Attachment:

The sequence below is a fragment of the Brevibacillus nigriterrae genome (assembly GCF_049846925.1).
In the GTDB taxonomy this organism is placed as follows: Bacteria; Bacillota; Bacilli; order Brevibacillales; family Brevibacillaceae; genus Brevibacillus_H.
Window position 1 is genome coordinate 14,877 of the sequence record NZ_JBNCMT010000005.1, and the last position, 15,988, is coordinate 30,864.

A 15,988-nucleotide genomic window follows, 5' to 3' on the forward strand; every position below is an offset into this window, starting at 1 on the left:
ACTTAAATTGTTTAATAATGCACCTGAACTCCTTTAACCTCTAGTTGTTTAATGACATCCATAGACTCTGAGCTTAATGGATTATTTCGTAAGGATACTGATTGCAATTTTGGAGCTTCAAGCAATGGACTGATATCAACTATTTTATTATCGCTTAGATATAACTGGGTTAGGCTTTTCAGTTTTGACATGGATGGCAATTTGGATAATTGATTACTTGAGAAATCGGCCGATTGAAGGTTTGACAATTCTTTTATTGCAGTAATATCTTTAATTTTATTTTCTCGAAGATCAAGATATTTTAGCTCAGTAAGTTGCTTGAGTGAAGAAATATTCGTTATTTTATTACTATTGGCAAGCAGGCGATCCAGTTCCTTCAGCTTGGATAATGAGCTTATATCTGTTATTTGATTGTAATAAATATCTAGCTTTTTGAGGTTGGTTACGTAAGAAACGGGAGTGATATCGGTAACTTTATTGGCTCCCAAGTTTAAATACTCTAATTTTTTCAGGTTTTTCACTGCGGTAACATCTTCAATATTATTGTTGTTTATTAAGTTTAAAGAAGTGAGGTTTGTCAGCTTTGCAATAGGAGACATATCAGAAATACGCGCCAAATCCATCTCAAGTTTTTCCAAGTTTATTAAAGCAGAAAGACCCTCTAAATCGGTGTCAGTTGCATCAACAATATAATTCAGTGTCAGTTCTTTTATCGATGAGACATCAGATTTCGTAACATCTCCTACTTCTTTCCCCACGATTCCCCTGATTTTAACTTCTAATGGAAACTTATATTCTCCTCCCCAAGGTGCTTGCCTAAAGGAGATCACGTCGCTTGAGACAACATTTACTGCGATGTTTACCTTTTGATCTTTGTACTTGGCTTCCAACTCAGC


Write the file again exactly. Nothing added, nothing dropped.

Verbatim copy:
The sequence below is a fragment of the Brevibacillus nigriterrae genome (assembly GCF_049846925.1).
In the GTDB taxonomy this organism is placed as follows: Bacteria; Bacillota; Bacilli; order Brevibacillales; family Brevibacillaceae; genus Brevibacillus_H.
Window position 1 is genome coordinate 14,877 of the sequence record NZ_JBNCMT010000005.1, and the last position, 15,988, is coordinate 30,864.

A 15,988-nucleotide genomic window follows, 5' to 3' on the forward strand; every position below is an offset into this window, starting at 1 on the left:
ACTTAAATTGTTTAATAATGCACCTGAACTCCTTTAACCTCTAGTTGTTTAATGACATCCATAGACTCTGAGCTTAATGGATTATTTCGTAAGGATACTGATTGCAATTTTGGAGCTTCAAGCAATGGACTGATATCAACTATTTTATTATCGCTTAGATATAACTGGGTTAGGCTTTTCAGTTTTGACATGGATGGCAATTTGGATAATTGATTACTTGAGAAATCGGCCGATTGAAGGTTTGACAATTCTTTTATTGCAGTAATATCTTTAATTTTATTTTCTCGAAGATCAAGATATTTTAGCTCAGTAAGTTGCTTGAGTGAAGAAATATTCGTTATTTTATTACTATTGGCAAGCAGGCGATCCAGTTCCTTCAGCTTGGATAATGAGCTTATATCTGTTATTTGATTGTAATAAATATCTAGCTTTTTGAGGTTGGTTACGTAAGAAACGGGAGTGATATCGGTAACTTTATTGGCTCCCAAGTTTAAATACTCTAATTTTTTCAGGTTTTTCACTGCGGTAACATCTTCAATATTATTGTTGTTTATTAAGTTTAAAGAAGTGAGGTTTGTCAGCTTTGCAATAGGAGACATATCAGAAATACGCGCCAAATCCATCTCAAGTTTTTCCAAGTTTATTAAAGCAGAAAGACCCTCTAAATCGGTGTCAGTTGCATCAACAATATAATTCAGTGTCAGTTCTTTTATCGATGAGACATCAGATTTCGTAACATCTCCTACTTCTTTCCCCACGATTCCCCTGATTTTAACTTCTAATGGAAACTTATATTCTCCTCCCCAAGGTGCTTGCCTAAAGGAGATCACGTCGCTTGAGACAACATTTACTGCGATGTTTACCTTTTGATCTTTGTACTTGGCTTCCAACTCAGC